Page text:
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Choosing a Drone; Consumer Edition: DJI’s Spark vs Mavic vs Phantom 4 Pro

Choosing a drone can be daunting.  Good ones can be expensive, and the choices, from cheap “toys” to five figure investments are growing exponentially.  If you’re in the market for a camera drone, there’s several important factors to think about.  These factors include camera performance, flight performance, and of course, the right price point.   In this article, we’ve narrowed it down to three reliable models from drone giant DJI that cover the range of novice user to seasoned droneographer.  These models are the DJI Spark, the Mavic (Pro, Pro Platinum and Air) and the time-tested workhorse, the Phantom 4 Pro.


Which Drone should I Buy


Spark - USD $399 (Fly More Combo - $549)

The Spark is DJI’s simple, entry level drone suited for those who want something that is as easy to use as it is to travel with.  In both form and function, the Spark is made to take with you, whether going out for the day or going on vacation.  It’s about half the size of the Mavic Pro, and it can take off and land from your palm.  You can even fly it using simple hand gestures.  However, unlike the Mavic Pro, the Spark’s arms and props don’t fold, so we suggest transporting the Spark in a protective case. 

The Spark’s small profile and lower price point do come at the cost of limited functionality.  While the Mavic and Phantom 4 Pro models feature 3 axis gimbals, the Spark has a smaller 2 axis gimbal, meaning that you can’t tilt the camera down a full 90 degrees.  This makes it difficult to shoot a subject directly below you, and in high wind or in Sport mode, your footage can come out shaky.  But since the Spark is so small and lightweight overall, you’ll want to avoid flying in high wind altogether.

For those just starting out, these limited camera functions can be a positive thing—you’ll be able to have fun while mastering the ins and outs of the Spark, without being overwhelmed by more advanced flight and camera functions available on the Mavic models or Phantom 4 Pro.  One such limitation, is that rather than shooting both RAW (DNG) and JPEG formats, the Spark is restricted to shooting JPEG photo files.  For photographers, this means you won’t have as much data to work with when editing.  For those shooting video, the Spark has a max video bitrate 24Mbps.  Compared to the Mavic Pro’s 60Mbps bitrate or the 1000Mbps bitrate capability of the Mavic Air and Phantom 4 Pro, the Spark’s bitrate is rather low. 

But for the causal photophile, these file formats are perfect for uploading your photos and videos directly to your social network.  With RAW formats, you’ll get more data, but that also means you’ll need more bandwidth to share your content.  And, since most of us don’t yet have 4K screens in our homes or on our phones, we found that the Spark’s 1080p video recording limit to be good enough for general streaming playback.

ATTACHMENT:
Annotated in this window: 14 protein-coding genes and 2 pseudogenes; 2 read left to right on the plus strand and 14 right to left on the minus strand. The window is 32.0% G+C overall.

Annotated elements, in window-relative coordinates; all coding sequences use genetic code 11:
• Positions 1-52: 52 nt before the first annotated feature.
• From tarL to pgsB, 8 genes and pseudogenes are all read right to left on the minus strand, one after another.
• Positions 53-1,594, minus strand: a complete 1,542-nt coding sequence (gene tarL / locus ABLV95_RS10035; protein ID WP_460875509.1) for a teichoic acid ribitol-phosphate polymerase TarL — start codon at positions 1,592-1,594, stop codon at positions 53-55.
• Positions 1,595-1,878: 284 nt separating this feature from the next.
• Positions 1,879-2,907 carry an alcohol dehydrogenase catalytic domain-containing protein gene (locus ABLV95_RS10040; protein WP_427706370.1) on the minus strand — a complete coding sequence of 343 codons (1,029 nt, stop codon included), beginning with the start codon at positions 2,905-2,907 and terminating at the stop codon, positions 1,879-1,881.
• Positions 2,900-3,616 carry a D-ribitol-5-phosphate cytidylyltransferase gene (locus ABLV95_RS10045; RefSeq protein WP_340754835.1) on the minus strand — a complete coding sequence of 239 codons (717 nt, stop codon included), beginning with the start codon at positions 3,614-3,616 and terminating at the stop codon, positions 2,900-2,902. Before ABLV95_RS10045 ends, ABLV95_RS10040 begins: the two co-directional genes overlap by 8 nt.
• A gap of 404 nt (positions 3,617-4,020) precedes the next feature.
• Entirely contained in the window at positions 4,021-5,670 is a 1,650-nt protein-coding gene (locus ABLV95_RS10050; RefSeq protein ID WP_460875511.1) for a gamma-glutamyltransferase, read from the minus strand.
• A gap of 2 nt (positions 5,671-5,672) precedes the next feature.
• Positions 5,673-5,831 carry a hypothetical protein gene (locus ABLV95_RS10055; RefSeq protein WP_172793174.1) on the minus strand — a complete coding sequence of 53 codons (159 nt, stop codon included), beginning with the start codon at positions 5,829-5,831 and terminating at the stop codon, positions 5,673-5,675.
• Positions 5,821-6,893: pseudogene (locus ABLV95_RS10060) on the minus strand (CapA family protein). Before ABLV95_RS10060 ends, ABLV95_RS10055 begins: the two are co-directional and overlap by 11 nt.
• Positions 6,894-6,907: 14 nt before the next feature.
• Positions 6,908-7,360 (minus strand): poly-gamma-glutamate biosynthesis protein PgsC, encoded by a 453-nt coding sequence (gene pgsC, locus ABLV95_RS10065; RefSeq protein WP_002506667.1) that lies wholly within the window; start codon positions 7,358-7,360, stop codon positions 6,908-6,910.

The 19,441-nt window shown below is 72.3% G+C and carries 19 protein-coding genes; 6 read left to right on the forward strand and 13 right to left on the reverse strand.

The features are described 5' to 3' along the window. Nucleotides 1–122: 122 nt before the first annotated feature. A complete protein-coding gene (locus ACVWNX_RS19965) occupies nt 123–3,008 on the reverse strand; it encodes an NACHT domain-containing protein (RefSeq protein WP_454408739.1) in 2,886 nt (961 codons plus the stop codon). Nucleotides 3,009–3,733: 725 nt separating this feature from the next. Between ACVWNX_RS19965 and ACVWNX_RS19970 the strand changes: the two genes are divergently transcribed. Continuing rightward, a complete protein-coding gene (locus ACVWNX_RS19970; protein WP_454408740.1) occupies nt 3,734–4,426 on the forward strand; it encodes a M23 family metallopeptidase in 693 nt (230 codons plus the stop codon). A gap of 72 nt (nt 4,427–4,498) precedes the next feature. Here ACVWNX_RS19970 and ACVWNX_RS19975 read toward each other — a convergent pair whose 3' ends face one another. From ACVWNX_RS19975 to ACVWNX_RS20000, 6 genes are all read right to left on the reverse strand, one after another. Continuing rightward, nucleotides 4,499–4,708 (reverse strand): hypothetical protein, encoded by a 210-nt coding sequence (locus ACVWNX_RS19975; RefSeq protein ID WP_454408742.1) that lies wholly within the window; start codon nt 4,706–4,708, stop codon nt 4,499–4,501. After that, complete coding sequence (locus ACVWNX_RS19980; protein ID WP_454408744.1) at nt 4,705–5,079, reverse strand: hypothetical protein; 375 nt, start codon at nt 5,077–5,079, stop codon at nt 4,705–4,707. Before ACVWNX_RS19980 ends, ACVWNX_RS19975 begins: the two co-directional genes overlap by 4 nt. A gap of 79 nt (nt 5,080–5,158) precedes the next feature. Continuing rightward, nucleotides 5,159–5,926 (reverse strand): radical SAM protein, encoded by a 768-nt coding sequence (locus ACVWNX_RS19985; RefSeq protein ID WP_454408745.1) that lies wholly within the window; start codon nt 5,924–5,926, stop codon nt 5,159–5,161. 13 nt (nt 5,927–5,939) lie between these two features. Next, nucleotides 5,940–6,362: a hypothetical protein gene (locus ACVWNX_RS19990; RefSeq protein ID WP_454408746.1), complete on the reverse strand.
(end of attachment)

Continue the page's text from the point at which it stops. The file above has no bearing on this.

The Spark also features numerous flight modes like QuickShot, TapFly and ActiveTrack.  QuickShot helps you line up a perfect shot at the tap of your screen, while TapFly lets you tap a location on your screen and the Spark automatically flies there, letting you capture your shot just as you envisioned it.  ActiveTrack will automatically track a selected subject at the safest speed and distance determined by the Spark’s multiple obstacle avoidance sensors.

And perhaps the most exciting feature of the little Spark is Gesture, a flight mode in which you control the Spark using hand gestures, no remote or phone required.  It’s a fun tech feature for beginners and advanced users alike, and we’re curious to see where this tech goes.  Gestures is perfect for taking a selfie or group photo when posing with the remote looks awkward.  Currently, the Spark is the only DJI model that offers full flight control using hand gestures without a remote.  With Palm Launch, you can launch and land the Spark from the palm of your hand.  The Phantom 4 Pro and the Mavic series features a limited version where you have to use a remote to set the drone into Gesture mode and launch it from the ground, rather than your hand.

Still, the most reliable way to control the Spark (or any DJI drone) is with a remote control or your phone using the DJI Go 4 app.  The Spark remote can’t hold a phone, but you can use an external mount to hook up your phone to the Spark controller.  Using a phone and remote combination, you’ll be able to clearly navigate the skies.  The combination of smart flight tech and auto camera features, the Spark is an amazingly simple machine to fly.  Recommended for daily use, vacations, or any time you’re on the run and don’t want to miss capturing a moment.


The Mavic Series:

Mavic Pro - USD $999 (Fly More Combo - $1,299) (Mavic Pro + DJI Goggles - $1,298)